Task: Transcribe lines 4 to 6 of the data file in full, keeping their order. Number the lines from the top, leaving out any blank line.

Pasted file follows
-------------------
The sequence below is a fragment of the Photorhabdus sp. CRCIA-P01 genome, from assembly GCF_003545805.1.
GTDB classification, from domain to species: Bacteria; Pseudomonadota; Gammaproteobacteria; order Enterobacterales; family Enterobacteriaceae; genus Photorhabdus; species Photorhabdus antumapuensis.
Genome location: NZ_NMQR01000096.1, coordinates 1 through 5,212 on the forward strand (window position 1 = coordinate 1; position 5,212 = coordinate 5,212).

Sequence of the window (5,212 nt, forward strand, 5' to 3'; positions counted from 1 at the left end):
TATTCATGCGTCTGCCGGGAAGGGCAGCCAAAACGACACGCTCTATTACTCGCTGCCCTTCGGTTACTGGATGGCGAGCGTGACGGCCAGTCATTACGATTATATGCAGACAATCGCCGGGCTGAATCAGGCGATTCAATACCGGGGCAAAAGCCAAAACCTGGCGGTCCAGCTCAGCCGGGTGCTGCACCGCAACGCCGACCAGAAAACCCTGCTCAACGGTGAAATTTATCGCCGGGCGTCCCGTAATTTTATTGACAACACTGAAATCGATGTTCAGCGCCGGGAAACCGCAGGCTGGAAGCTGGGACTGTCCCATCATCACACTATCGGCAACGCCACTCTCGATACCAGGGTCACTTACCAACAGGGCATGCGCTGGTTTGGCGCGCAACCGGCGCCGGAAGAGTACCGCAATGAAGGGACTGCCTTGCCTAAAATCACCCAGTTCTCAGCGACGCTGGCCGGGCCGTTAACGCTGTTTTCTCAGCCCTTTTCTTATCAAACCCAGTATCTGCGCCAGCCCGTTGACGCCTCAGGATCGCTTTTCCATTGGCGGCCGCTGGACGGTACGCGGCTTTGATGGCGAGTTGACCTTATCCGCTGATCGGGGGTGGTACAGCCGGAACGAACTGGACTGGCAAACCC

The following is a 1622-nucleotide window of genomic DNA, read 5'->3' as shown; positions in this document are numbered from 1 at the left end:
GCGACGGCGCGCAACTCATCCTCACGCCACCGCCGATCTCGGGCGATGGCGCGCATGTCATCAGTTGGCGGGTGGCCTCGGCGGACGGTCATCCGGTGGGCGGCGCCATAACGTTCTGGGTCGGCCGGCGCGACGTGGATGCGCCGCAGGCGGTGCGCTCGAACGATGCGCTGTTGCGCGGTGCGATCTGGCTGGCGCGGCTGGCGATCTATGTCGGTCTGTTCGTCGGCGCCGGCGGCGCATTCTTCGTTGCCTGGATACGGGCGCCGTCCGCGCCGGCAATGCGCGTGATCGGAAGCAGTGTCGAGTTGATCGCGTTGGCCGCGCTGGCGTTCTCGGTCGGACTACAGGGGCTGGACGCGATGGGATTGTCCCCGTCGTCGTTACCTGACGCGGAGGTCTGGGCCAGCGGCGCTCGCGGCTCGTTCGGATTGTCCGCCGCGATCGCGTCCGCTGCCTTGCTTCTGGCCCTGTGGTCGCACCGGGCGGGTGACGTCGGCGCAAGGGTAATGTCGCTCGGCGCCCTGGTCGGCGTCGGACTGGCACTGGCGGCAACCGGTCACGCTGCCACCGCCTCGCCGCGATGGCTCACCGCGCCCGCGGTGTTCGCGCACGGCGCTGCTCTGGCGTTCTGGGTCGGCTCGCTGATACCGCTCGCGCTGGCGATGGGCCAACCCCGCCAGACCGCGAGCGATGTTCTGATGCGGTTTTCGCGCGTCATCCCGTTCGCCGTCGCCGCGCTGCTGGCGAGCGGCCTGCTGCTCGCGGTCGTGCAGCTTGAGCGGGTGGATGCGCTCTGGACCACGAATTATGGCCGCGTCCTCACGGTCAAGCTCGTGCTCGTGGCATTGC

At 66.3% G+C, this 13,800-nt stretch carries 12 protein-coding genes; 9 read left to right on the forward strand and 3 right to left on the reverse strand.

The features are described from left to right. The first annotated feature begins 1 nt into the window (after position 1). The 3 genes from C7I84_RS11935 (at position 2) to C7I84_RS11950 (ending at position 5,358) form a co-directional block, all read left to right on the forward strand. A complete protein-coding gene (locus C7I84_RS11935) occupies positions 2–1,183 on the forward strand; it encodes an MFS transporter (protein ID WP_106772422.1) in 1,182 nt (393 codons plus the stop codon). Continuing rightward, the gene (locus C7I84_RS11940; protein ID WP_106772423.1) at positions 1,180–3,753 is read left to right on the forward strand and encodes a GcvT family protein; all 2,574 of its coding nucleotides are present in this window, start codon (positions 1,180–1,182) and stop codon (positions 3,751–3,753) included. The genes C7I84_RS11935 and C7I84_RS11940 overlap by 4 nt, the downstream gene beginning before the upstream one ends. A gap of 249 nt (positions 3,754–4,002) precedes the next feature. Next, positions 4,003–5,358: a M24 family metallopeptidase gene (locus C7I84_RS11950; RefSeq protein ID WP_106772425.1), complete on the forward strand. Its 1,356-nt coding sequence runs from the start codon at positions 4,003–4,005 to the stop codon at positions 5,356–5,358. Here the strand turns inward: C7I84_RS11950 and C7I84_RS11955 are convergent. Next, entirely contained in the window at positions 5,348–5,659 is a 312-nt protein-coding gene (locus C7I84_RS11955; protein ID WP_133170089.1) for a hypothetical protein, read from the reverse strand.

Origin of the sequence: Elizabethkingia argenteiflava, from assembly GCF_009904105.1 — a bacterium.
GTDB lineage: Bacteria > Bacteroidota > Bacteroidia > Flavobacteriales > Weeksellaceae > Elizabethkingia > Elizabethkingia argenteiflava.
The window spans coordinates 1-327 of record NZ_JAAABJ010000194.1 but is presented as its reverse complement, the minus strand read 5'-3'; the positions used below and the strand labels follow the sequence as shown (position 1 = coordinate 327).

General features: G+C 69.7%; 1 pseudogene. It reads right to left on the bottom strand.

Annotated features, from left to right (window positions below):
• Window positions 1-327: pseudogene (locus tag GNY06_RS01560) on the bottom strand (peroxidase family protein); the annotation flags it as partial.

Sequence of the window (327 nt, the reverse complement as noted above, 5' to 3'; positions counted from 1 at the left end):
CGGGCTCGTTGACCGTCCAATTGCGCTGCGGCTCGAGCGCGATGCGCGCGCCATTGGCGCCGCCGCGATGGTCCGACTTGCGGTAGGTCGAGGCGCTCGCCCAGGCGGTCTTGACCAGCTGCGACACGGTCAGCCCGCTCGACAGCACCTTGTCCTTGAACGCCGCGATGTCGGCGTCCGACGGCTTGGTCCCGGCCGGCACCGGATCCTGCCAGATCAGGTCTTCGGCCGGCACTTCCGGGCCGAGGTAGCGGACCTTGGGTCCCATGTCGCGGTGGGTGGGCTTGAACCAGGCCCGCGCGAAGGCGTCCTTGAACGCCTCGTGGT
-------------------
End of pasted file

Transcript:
Sequence of the window (5,212 nt, forward strand, 5' to 3'; positions counted from 1 at the left end):
TATTCATGCGTCTGCCGGGAAGGGCAGCCAAAACGACACGCTCTATTACTCGCTGCCCTTCGGTTACTGGATGGCGAGCGTGACGGCCAGTCATTACGATTATATGCAGACAATCGCCGGGCTGAATCAGGCGATTCAATACCGGGGCAAAAGCCAAAACCTGGCGGTCCAGCTCAGCCGGGTGCTGCACCGCAACGCCGACCAGAAAACCCTGCTCAACGGTGAAATTTATCGCCGGGCGTCCCGTAATTTTATTGACAACACTGAAATCGATGTTCAGCGCCGGGAAACCGCAGGCTGGAAGCTGGGACTGTCCCATCATCACACTATCGGCAACGCCACTCTCGATACCAGGGTCACTTACCAACAGGGCATGCGCTGGTTTGGCGCGCAACCGGCGCCGGAAGAGTACCGCAATGAAGGGACTGCCTTGCCTAAAATCACCCAGTTCTCAGCGACGCTGGCCGGGCCGTTAACGCTGTTTTCTCAGCCCTTTTCTTATCAAACCCAGTATCTGCGCCAGCCCGTTGACGCCTCAGGATCGCTTTTCCATTGGCGGCCGCTGGACGGTACGCGGCTTTGATGGCGAGTTGACCTTATCCGCTGATCGGGGGTGGTACAGCCGGAACGAACTGGACTGGCAAACCC

The following is a 1622-nucleotide window of genomic DNA, read 5'->3' as shown; positions in this document are numbered from 1 at the left end: